This speech and language pathologist at a school is telling parents to stop forcing Gen Alpha kids to grow up before their time and let them play more with toys.
Kids grow up quicker than you think, especially Gen Alpha, who are born right in the middle of this technologically developed society. The current generation hardly plays with old-school toys and prefers to stick to modern gadgets instead. But this does not particularly concern the children or infants. A mom and speech-language pathologist, Alexis Lazarus—who goes by @practicallyspeeching on TikTok—is bringing people's attention to a topic that hardly anyone speaks about. It involves tweens and what they are supposed to play with.
"There are going to be some pissed-off parents in the comments, I'm sure," she wrote in the caption of her viral video. She focuses on how fast kids are growing up. And the ones who have reached 3rd grade have already stopped playing with their toys and are more inclined towards "adult" interests. "As a mom and school SLP, I am unsure when third, fourth, and fifth grade became sixth, seventh, and eighth grade," Lazarus shares her concern. "But rest assured, your eight-year-old should still be playing with toys. It's okay. And as parents, we should be encouraging them to play with toys. Stop forcing these kids to grow up so quickly."
Lazarus adds that she understands the massive load of expectations put on kids these days and is in the midst of a society buzzing with social influencing culture and smartphones. However, she still wants the tweens to continue playing with toys and their parents should not burden them unnecessarily. "And I realize that kindergarten is now the new second grade, and that's a whole other ball of wax, but we need to be playing. You don't need to be acting twelve when you are nine," she concluded.
The TikTok audience had a lot to say about this and parents on the platform jumped in to share their thoughts on raising a kid in this era. @michellencleaveland recalled, "I played Barbie's until I was 12. All my friends were moving on and I just wanted to keep playing." @arg7443 agreed and wrote, "School psych here- 100% agree. I have kindergarteners telling me that Barbies are for babies." @genafitzgib questioned, "I don't understand why we push play-based learning until PreK and then once they hit kindergarten, we never let them play again."
Lazarus answered this question and wrote, "Yep! We are play-based in speech as much as possible and the kids thrive. The demand is different, so the behaviors are minimal and we make progress because it's hands-on. Play = learning." @llynnhl commented, "Amen!! First-grade teacher whose principal let us bring back an hour of free play at the end of the day the past few years and it's been the most needed thing and done wonders for our school." @courtneyreyes89 quipped, "No phones, tablets, or gaming systems for my kids. My son is 8 and still plays outside and with toys. The school social worker said he's probably the only one in his grade that does this."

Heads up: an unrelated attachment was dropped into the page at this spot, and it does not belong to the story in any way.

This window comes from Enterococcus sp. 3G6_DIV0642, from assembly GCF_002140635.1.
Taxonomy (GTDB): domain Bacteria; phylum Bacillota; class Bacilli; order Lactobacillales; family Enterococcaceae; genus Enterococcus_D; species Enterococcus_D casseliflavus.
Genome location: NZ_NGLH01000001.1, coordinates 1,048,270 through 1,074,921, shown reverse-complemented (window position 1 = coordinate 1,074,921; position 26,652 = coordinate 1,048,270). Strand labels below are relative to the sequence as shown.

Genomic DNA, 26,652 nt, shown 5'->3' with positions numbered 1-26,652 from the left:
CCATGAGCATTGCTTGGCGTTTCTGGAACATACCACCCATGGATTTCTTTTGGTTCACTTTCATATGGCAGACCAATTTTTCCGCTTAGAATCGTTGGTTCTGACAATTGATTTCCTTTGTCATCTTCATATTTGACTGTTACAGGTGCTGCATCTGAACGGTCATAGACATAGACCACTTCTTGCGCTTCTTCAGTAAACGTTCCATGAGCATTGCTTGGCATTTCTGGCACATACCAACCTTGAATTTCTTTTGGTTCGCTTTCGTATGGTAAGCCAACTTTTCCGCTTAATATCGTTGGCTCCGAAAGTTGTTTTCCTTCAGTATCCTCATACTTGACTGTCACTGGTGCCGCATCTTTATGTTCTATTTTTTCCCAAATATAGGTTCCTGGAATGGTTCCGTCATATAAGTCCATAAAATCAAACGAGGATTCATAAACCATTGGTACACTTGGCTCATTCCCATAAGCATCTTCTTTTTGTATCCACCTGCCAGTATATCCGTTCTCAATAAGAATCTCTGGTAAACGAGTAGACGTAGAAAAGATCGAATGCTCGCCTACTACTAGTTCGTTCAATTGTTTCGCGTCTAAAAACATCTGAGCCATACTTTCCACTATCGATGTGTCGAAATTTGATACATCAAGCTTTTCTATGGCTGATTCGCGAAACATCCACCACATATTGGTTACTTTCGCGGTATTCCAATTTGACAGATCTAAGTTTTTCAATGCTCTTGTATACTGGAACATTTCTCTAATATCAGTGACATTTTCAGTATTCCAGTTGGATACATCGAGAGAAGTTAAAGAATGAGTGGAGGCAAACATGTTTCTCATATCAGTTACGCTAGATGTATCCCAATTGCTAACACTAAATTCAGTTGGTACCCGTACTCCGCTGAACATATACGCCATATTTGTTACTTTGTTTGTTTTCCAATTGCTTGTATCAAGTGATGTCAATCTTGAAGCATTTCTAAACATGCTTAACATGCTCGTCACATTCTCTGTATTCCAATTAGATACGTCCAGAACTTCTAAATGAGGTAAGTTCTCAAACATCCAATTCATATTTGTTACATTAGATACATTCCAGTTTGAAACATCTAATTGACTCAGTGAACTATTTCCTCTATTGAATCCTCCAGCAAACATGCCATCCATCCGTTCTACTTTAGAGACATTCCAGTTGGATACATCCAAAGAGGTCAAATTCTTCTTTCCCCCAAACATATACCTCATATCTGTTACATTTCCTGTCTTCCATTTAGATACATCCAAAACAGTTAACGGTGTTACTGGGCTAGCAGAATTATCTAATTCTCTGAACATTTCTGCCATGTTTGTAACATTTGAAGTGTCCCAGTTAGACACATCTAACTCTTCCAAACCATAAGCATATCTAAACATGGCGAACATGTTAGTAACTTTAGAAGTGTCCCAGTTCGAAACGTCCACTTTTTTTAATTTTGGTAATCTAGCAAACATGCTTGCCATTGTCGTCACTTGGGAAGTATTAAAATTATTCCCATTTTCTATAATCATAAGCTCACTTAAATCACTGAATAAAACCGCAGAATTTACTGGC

On the other hand, a teacher expressed her concerns about the way Gen Alpha kids are behaving in their classes these days. Teresa Kay Newman—who goes by @teresakayenewman on TikTok—shared her thoughts on how they need to do better not to stay behind concerning emotional, mental, and academic growth. "Every time I make a video about these topics, I'll get people that have never worked with kids or have never spent a day in the classroom as an educator to give me lines like, 'Well, you're just old and jaded if you don't like it,'" Newman said in her video.
She explained how these kids have always been like this and blaming it on the pandemic isn't the best thing to do. She also clarifies that she is talking about the special population of kids and not about any children with special needs. She mentions that all teachers, whether amateurs or veterans have the same opinion on Gen Alpha. "Your children are missing the mark on discipline. They're missing the mark on education standards. They're missing the mark on literacy. They're missing the mark on socialization," she added.